Also of importance from this study, no significant changes occurred in fecal pH with RS and no significant detrimental effects were observed on bowel movement, stool consistency, or discomfort, indicating that RS at doses of 33 g per day are well tolerated in human subjects.
This study was done using RS from wheat and corn, mixed into wheat flour crackers. As wheat and corn aren’t smiled upon in the paleo world, I have come up with a way to mirror these results and using a ‘safe starch’ to gain all of the benefits described in this and other studies.
Studies show improvements with as little as 10g/day and as much as 50g/day. Over 60g/day, no additional benefits are noted, but not harmful. The most common dosage seems to be 30-40g/day.
- Raw, unmodified potato (must not be pre-gelatinized!) provides nearly 8g RS2 per tablespoon.
- Green Banana/Plantain Flour is also a great source of RS at about 6g per TBS.
- Hi-Maize cornstarch seems to be a very good source as well at about 5g per TBS.
- Common cornstarch contains about 2.5g per TBS.
- White and Brown rice flour contains about 1.5g. per TBS.
- Arrowroot starch is a poor source with less than 1g per TBS.
Mix any combination of these starches to equal 10-40g/day in a smoothy, milk, kefir, yogurt, or just plain water. The sky is the limit, just be sure not to heat the starch! It must remain under 140 degrees to retain it’s RS characteristics. It may also be best to mix and match the RS sources for maximum benefit as studies suggest different RS sources affect different strains of beneficial bacteria.
Anyone have a Sous-Vide Supreme, the mini…or a home made knock off using the crock pot, temp probe, on/off switch hack? You are hereby enlisted. I have an SVS, so I’m in for sure.
First do the self experiment as outlined, because you need a baseline (that’ll take a day). And I want you to be convinced, so you’re all in. Then, repeat the experiment. Only, this time, instead of potato starch, you’re using another potato. You’re going to cook it sous vide for a few hours (2-3, probably). I’d suggest a setting of 130F. Word is the RS bursts and becomes rapidly digesting at 140, so 130 ought give a good margin for error. If it works, they’ll henceforth be known as “medium rare mashed potatoes.” I’ll use a food processor to make a purée and should the BG tests work, then, from then on, you’ll simply heat your cream and butter on the stove, and I suspect you’ll get a great purée mashed taters that even a diabetic can and potentially should eat regularly. The thought of LC panties in a bunch over that makes me giddy with delight.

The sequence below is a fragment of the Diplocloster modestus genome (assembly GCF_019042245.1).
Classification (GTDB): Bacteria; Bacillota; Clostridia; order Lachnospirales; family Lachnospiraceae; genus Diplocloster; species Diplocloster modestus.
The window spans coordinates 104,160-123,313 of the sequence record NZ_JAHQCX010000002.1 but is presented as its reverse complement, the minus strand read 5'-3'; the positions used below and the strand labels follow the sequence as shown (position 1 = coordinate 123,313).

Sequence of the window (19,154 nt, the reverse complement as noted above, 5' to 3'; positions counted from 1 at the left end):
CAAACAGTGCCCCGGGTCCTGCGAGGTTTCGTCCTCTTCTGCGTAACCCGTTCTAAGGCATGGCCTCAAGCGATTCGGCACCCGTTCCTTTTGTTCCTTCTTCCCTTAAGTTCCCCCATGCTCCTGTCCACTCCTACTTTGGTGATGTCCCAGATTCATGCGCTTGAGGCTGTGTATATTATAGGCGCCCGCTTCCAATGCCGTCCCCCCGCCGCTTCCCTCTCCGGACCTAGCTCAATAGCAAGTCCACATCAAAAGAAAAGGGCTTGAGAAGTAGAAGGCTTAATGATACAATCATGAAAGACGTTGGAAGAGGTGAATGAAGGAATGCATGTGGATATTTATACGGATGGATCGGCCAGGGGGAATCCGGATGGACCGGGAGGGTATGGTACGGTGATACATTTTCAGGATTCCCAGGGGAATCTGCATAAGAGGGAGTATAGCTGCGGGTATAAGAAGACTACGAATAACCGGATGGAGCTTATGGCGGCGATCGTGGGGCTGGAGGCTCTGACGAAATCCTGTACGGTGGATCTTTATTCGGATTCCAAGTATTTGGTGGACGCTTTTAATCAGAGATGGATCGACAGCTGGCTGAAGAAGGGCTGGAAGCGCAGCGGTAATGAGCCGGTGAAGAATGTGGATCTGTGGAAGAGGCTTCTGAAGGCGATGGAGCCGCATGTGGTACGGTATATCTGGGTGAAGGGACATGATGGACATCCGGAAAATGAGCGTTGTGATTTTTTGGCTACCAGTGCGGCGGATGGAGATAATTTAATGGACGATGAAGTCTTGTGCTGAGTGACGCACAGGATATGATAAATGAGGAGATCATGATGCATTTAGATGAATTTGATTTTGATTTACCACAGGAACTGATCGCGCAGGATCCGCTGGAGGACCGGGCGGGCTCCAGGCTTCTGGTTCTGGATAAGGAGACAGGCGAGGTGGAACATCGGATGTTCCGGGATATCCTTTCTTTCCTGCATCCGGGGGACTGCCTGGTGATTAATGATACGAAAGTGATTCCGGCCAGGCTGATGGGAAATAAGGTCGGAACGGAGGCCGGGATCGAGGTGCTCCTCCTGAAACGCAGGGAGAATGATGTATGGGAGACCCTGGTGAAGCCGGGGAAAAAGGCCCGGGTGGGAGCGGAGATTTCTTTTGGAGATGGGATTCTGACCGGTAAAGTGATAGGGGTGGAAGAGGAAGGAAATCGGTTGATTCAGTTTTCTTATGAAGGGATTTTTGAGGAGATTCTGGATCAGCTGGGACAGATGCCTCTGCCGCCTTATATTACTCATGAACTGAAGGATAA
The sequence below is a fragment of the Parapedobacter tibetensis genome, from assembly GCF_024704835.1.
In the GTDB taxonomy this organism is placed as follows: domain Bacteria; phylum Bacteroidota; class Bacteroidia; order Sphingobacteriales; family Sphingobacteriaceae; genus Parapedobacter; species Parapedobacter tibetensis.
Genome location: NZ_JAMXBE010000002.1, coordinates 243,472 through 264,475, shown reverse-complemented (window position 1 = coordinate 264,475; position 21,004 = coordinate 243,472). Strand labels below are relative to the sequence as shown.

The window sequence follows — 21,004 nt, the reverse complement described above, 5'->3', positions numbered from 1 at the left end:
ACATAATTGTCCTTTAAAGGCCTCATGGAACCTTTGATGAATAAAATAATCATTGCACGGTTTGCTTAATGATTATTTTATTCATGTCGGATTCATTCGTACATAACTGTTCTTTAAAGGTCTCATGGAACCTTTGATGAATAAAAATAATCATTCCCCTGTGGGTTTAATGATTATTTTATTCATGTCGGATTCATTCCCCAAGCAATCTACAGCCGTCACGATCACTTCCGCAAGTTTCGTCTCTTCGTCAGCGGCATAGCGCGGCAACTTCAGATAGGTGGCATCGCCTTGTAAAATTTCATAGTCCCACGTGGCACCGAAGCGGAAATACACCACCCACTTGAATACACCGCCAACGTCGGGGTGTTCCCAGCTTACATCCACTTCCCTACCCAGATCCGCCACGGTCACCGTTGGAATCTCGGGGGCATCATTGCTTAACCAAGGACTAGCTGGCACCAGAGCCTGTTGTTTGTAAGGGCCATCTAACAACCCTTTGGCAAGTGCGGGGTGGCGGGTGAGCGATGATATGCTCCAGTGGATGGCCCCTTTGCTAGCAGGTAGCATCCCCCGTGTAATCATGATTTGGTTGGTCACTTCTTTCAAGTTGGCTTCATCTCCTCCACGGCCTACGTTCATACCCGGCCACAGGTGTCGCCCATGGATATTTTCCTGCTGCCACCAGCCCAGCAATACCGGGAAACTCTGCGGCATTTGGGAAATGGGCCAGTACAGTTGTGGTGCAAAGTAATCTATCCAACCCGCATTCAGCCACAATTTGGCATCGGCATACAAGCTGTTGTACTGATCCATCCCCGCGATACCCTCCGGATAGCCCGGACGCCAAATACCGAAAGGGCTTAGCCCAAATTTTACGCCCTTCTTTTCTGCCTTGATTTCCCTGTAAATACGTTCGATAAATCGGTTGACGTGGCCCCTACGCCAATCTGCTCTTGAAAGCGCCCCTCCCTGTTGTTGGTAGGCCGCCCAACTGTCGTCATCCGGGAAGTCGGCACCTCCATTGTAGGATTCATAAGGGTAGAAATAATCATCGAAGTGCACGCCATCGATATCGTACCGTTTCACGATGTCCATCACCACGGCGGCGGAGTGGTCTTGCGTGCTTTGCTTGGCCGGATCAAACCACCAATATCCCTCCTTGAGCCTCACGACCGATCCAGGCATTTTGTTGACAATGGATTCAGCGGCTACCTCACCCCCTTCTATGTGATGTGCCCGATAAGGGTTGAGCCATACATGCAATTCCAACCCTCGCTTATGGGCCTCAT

I have not done this yet; and because I’m willing to put myself out there and risk being totally fucking wrong, least you’ll know I can be trusted, and that’s gold to me. So let’s do it and report results in comments. I’m gonna have to go get new BG meter test strips ’cause I haven’t pricked my finger in years and the ones I have are way out of date.
Imagine if you get the predicted results using the potato starch and then get similar results using a real potato, and it’s soft enough that it can be done into mashed potatoes & a paleo gravy? And diabetics can have no fear and that it ultimately improves their BG regulation over time the more sous vide mashed potatoes they eat daily?
Imagine if it works. If it doesn’t, it doesn’t, and we move on. But I for one will not dismiss out of hand something that could improve lives on a few levels, simply because starch is a “4-letter word.”
Update: Well, unless someone has a better idea, doesn’t look like mashed potatoes from cooking at less than 140F are going to happen. I used the SVS 2 ways. First time, just a peeled potato in the water at 135 for about 3 hours. Used the food processor, some butter, cream, seasoning. Not even close. Yuk, actually. Tossed it. So then I took a potato and sliced it, vacuum sealed it, and put it in the same 135 for about 20 hours hoping that would be enough time to soften the fibers. Nope. Pretty much same result. There may be uses for potato slices like this in dishes, but not mashed.
Tatertot comments on the news:
@Richard – I wouldn’t say the sous-vide experiment was a total waste of time. I made some last night that turned out pretty good. Not as mashed potatoes, but as crispy potato slices.
I peeled and sliced a bunch of potatoes very thin. Heated water in a large pan to 140 degrees, took it off the heat and dropped potatoes in. I let them sit covered in the hot water as it cooled. After 2 hours, I drained them. At this point they were flexible and crisp. I chopped them into smaller pieces, seasoned with salt, pepper and cayenne. I thought they were very tasty.
These would make an excellent base for potato salad. I saved about a pound’s worth for my lunch today. I sprinkled them with vinegar last night and plan on eating them cold today in a couple of hours to check my BG afterwards. They remind me of German Potato Salad.
I call it a ‘WIN’.